This course is an overview of the major principles and techniques required for the assessment and reporting of site conditions utilized to identify any potential environmental problems. Consideration is given to the sources of pollution and the current methods available (aerial photo-interpretation, GIS, soil maps, vegetation identification) to measure and assess extent of pollution. Classroom lecture is designed to introduce the student to qualitative and quantitative methods of the site assessment process. A major component of this course is a groundwater simulation project which emphasizes the team approach to solving complex environmental problems.Prerequisite: ENV 120, ENV 140Corequisite: ENV 137 (concurrently)
A study of the aquatic environment as an ecosystem with emphasis on responses to pollution. The physical, chemical, and biological parameters of the aquatic ecosystem are systematically surveyed. Eutrophication as a natural process of succession in lentic systems is described and interrelationships within the lake are defined. Responses of lakes and streams to both natural enrichment and anthropogenic pollution are explored. In-lake restoration and watershed management are investigated as technologies to restore and prevent water quality degradation. Laboratory investigations and field studies stress collection, identification, classification, and analysis of biotic and abiotic ecosystem components as a means of assessing water quality and pollution effects. Students will design and conduct a small scale water quality sampling/analysis program. Prerequisites: One semester of environmental science or biology
A supervised field training program with an environmental protection and control agency, environmental consulting company, environmental laboratory, environmental education center, or industry providing experience in the performance of tasks appropriate to the environmental technician. Prerequisites: CHM 102, CHM 114, or CHM 124 previously or concurrently; ENV 140; and permission of program coordinator.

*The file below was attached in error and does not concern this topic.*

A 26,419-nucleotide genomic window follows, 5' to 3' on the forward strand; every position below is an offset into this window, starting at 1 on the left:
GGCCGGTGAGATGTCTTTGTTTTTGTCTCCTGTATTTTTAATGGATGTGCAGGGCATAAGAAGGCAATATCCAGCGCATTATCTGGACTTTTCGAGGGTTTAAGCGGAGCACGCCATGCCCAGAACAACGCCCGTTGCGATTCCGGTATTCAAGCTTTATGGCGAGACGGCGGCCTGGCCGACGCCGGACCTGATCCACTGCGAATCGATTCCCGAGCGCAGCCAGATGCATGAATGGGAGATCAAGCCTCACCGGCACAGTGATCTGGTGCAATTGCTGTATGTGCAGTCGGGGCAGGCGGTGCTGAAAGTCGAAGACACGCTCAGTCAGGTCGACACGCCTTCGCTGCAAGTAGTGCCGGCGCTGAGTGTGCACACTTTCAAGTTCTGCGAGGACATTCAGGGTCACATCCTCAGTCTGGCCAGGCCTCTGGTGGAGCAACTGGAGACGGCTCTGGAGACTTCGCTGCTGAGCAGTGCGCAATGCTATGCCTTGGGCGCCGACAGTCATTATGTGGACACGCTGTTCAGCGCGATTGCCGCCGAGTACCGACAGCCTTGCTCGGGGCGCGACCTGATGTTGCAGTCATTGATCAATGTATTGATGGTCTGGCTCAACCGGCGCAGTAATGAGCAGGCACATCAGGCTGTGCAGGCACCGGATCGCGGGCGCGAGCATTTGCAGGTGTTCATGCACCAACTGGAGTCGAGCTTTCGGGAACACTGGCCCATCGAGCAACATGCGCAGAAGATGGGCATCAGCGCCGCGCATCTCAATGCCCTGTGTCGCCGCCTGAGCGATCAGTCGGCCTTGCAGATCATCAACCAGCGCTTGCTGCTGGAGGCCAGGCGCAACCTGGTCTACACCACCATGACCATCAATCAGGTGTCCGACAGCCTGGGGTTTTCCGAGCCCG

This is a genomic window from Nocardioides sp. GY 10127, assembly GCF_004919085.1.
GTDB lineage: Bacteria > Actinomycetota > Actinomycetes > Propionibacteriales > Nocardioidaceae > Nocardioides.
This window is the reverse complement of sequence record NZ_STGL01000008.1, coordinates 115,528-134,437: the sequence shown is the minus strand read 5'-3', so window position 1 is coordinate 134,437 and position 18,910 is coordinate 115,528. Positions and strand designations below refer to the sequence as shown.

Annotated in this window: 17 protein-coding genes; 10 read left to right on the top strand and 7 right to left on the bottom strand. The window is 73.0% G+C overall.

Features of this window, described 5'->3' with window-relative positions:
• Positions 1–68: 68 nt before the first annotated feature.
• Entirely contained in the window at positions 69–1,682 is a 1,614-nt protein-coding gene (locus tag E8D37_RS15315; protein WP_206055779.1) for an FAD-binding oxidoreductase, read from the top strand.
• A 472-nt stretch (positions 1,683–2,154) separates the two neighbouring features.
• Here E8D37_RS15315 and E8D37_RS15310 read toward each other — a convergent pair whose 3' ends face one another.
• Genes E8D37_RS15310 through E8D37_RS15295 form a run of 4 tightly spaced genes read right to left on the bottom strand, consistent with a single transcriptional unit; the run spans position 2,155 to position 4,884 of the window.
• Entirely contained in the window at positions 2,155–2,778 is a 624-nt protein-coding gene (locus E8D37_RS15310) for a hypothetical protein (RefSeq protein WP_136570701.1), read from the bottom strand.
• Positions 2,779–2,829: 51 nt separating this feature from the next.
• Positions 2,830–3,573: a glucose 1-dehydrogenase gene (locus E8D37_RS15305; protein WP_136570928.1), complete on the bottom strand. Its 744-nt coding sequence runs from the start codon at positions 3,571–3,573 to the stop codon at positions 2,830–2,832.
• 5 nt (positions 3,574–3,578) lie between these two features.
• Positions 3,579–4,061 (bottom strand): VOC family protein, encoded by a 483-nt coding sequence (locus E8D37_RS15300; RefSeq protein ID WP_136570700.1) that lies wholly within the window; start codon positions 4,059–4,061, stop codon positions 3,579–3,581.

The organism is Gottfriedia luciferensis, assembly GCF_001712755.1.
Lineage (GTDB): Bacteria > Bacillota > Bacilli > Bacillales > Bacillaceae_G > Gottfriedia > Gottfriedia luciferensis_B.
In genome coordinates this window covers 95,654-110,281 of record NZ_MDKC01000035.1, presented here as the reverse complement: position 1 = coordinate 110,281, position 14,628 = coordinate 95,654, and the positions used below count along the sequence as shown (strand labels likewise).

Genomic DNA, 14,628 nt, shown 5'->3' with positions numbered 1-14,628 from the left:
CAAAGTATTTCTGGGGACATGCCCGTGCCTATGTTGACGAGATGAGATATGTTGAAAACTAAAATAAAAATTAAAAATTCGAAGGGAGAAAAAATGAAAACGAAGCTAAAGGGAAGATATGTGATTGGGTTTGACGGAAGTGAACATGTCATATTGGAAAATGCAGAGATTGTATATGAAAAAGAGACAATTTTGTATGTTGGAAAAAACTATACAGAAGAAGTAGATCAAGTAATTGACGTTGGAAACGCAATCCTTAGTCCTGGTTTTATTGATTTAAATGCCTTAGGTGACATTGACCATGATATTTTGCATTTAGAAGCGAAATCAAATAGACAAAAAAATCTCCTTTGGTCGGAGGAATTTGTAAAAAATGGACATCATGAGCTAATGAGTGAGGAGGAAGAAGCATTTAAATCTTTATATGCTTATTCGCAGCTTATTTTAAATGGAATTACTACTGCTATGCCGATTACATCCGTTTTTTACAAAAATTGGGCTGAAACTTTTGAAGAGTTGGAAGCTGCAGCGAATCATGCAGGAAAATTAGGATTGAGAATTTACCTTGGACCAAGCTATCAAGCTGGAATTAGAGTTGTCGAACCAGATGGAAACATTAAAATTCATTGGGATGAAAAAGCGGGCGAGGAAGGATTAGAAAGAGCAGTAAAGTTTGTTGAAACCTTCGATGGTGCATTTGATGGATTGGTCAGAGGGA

Environmental history examines how humans and nature have interacted through time and with what results. The natural environment (water, land, climate, geological changes, disease, plant and animal ecology, etc.) and human factors (population, capitalism, technology, social relations, cultural attitudes, etc.) from an interrelated system. However, the environmental history of a period and place is a matter of interpretation, and this course actively explores the many facets of this new field of study. As an introduction to interpreting America's environmental past, students will explore such themes as Native American ecology, hunting, the impact of agriculture, mining, industrialization, as well as the emergence of ecology and the modern environmental movement. Prerequisite: Eligibility for English 101
An integral part of this program is an internship/cooperative education field experience with an area industry, governmental agency, or environmental consulting firm. These positions, many of which are paid, allow students the opportunity to put theory into practice and to gain the knowledge and experience necessary to make informed career decisions, to set career goals, and to plan further educational experiences.
Students should choose one of the following courses with the advice and consent of an Environmental Science advisor based on results of the Mathematics Placement Examination and individual career goals: MTH 104, MTH 108, or MTH 142.